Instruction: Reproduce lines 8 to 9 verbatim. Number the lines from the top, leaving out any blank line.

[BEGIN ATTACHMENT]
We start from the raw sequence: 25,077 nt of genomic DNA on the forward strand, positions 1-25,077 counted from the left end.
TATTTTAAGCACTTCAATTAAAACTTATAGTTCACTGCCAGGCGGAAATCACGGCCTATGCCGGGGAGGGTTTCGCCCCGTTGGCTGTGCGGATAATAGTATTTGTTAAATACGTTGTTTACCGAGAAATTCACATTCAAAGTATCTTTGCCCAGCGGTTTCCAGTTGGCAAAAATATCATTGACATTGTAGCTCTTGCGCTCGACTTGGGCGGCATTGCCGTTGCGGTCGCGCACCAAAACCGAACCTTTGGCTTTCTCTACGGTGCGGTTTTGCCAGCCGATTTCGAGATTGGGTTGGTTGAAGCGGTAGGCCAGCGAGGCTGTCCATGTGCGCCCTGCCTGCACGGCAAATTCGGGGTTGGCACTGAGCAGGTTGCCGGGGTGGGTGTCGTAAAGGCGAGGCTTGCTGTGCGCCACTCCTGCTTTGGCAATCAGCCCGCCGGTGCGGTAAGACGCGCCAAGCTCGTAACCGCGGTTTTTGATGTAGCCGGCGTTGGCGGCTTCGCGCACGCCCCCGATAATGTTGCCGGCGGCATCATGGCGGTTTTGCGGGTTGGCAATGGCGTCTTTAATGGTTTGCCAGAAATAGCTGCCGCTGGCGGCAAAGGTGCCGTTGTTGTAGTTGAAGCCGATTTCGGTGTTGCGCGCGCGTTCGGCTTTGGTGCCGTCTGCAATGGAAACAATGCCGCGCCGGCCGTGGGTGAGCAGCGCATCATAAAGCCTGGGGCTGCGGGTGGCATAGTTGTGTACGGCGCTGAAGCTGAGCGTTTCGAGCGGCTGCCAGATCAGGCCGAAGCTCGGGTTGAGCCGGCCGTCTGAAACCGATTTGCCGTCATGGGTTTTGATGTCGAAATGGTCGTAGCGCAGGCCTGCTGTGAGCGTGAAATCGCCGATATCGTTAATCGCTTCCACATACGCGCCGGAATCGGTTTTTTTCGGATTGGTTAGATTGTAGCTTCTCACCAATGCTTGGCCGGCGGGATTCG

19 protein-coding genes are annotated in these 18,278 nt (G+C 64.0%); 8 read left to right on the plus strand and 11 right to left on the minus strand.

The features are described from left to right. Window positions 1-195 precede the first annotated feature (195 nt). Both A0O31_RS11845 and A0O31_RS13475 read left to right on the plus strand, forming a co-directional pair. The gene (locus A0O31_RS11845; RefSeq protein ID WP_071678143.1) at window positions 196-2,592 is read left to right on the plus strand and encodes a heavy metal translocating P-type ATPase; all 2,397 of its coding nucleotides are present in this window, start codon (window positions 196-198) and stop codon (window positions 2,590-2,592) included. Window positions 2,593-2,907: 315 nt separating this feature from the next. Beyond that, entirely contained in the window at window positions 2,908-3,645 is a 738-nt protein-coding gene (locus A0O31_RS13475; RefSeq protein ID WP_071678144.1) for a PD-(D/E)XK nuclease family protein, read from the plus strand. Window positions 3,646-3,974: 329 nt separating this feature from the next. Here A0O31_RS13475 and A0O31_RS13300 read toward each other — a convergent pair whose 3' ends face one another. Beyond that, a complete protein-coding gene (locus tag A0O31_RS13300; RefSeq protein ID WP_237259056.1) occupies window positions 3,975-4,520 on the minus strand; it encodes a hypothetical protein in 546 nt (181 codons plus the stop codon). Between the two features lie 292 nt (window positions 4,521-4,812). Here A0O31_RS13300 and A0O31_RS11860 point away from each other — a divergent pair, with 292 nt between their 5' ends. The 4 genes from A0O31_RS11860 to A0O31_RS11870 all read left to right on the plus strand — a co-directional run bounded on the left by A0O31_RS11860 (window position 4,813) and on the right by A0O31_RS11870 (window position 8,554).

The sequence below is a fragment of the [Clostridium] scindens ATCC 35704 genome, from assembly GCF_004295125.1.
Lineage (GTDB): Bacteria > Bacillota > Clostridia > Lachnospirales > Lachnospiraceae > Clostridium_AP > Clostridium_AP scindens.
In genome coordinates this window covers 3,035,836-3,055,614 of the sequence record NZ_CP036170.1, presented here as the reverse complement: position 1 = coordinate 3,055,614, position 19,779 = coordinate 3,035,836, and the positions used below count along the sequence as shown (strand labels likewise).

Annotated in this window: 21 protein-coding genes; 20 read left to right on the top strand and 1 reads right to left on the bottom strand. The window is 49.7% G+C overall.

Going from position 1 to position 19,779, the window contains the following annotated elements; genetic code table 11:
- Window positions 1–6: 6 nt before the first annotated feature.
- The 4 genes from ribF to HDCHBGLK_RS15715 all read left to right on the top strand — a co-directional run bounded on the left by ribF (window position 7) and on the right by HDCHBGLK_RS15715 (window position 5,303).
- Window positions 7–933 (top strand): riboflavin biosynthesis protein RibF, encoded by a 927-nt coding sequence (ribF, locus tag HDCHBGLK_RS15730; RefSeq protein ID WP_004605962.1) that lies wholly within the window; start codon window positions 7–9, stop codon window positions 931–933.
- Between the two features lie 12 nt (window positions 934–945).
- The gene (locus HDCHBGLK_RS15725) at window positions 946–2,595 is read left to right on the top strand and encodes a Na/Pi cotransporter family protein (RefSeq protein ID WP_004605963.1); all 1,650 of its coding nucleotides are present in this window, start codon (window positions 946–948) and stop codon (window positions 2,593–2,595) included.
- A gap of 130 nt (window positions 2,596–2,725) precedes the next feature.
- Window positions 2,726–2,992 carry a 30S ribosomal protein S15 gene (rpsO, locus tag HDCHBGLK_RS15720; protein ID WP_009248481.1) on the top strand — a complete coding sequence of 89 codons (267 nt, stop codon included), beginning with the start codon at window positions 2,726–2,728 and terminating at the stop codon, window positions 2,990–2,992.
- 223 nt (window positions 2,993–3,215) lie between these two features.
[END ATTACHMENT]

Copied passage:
Annotated in this window: 21 protein-coding genes; 20 read left to right on the top strand and 1 reads right to left on the bottom strand. The window is 49.7% G+C overall.

Going from position 1 to position 19,779, the window contains the following annotated elements; genetic code table 11: